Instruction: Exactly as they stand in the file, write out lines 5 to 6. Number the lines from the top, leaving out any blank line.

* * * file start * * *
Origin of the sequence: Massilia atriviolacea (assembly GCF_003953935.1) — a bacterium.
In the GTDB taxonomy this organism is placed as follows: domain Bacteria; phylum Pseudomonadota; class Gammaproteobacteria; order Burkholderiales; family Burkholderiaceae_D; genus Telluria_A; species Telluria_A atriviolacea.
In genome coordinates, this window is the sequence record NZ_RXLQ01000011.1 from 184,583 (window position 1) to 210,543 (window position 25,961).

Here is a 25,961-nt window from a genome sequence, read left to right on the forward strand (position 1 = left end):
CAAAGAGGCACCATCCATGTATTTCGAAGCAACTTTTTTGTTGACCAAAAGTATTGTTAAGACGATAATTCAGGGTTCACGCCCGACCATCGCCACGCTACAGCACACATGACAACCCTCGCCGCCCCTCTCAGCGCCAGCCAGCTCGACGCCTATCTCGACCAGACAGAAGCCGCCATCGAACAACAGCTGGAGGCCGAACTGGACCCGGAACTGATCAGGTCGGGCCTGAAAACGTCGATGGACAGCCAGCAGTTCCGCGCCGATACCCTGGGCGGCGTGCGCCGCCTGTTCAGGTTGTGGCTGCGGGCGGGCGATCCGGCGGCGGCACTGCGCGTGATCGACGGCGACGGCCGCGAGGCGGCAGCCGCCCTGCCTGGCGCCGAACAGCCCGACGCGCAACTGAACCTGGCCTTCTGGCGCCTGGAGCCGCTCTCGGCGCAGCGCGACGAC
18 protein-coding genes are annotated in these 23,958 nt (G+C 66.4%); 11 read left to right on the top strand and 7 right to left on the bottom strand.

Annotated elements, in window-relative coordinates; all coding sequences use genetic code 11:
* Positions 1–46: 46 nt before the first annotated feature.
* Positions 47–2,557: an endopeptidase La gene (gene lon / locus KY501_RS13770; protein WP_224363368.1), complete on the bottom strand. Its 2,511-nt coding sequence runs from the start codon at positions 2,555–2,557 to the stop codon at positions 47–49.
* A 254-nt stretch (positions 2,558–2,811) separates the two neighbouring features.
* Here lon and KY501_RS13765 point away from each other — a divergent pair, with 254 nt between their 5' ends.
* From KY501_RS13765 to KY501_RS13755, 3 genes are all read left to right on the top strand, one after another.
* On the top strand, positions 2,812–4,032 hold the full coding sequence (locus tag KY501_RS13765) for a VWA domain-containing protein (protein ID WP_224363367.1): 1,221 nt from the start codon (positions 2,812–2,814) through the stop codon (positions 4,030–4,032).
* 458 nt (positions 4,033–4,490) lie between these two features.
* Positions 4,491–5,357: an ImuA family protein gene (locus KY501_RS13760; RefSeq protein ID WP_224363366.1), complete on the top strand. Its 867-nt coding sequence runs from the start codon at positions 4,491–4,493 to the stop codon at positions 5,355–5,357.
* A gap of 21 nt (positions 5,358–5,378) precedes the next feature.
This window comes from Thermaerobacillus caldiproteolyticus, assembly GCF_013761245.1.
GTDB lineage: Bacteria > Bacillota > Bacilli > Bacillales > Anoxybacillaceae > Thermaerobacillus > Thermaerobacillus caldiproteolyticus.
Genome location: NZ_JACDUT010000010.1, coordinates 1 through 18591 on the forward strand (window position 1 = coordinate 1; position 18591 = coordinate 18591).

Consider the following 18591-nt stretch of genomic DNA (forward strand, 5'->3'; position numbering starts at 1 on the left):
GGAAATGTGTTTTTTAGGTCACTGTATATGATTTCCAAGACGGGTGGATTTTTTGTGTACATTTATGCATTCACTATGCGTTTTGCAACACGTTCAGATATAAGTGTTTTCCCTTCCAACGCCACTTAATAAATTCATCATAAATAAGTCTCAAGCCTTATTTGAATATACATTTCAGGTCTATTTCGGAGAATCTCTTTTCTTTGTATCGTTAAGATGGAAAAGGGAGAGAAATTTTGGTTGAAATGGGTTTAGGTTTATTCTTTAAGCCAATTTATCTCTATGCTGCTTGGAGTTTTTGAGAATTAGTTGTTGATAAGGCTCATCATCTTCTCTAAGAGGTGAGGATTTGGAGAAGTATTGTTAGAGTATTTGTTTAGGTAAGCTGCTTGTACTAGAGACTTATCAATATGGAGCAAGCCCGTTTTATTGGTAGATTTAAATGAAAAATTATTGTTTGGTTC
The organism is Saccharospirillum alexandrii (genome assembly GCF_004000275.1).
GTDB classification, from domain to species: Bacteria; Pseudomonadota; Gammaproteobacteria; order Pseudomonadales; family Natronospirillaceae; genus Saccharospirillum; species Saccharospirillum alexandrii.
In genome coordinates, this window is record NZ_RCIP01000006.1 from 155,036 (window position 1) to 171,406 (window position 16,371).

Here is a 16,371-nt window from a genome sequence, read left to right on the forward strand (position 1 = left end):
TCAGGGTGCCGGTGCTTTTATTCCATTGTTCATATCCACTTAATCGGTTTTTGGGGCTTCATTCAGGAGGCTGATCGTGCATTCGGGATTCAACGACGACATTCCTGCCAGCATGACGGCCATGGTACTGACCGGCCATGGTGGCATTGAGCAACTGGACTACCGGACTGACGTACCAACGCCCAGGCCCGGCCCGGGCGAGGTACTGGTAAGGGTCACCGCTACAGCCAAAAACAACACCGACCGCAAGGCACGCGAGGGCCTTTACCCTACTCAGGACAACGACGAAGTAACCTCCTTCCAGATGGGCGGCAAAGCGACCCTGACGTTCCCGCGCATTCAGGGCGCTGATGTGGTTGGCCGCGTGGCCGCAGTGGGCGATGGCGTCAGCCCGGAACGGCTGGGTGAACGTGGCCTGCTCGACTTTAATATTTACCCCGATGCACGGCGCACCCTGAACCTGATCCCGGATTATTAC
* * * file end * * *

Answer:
CAAAGAGGCACCATCCATGTATTTCGAAGCAACTTTTTTGTTGACCAAAAGTATTGTTAAGACGATAATTCAGGGTTCACGCCCGACCATCGCCACGCTACAGCACACATGACAACCCTCGCCGCCCCTCTCAGCGCCAGCCAGCTCGACGCCTATCTCGACCAGACAGAAGCCGCCATCGAACAACAGCTGGAGGCCGAACTGGACCCGGAACTGATCAGGTCGGGCCTGAAAACGTCGATGGACAGCCAGCAGTTCCGCGCCGATACCCTGGGCGGCGTGCGCCGCCTGTTCAGGTTGTGGCTGCGGGCGGGCGATCCGGCGGCGGCACTGCGCGTGATCGACGGCGACGGCCGCGAGGCGGCAGCCGCCCTGCCTGGCGCCGAACAGCCCGACGCGCAACTGAACCTGGCCTTCTGGCGCCTGGAGCCGCTCTCGGCGCAGCGCGACGAC
18 protein-coding genes are annotated in these 23,958 nt (G+C 66.4%); 11 read left to right on the top strand and 7 right to left on the bottom strand.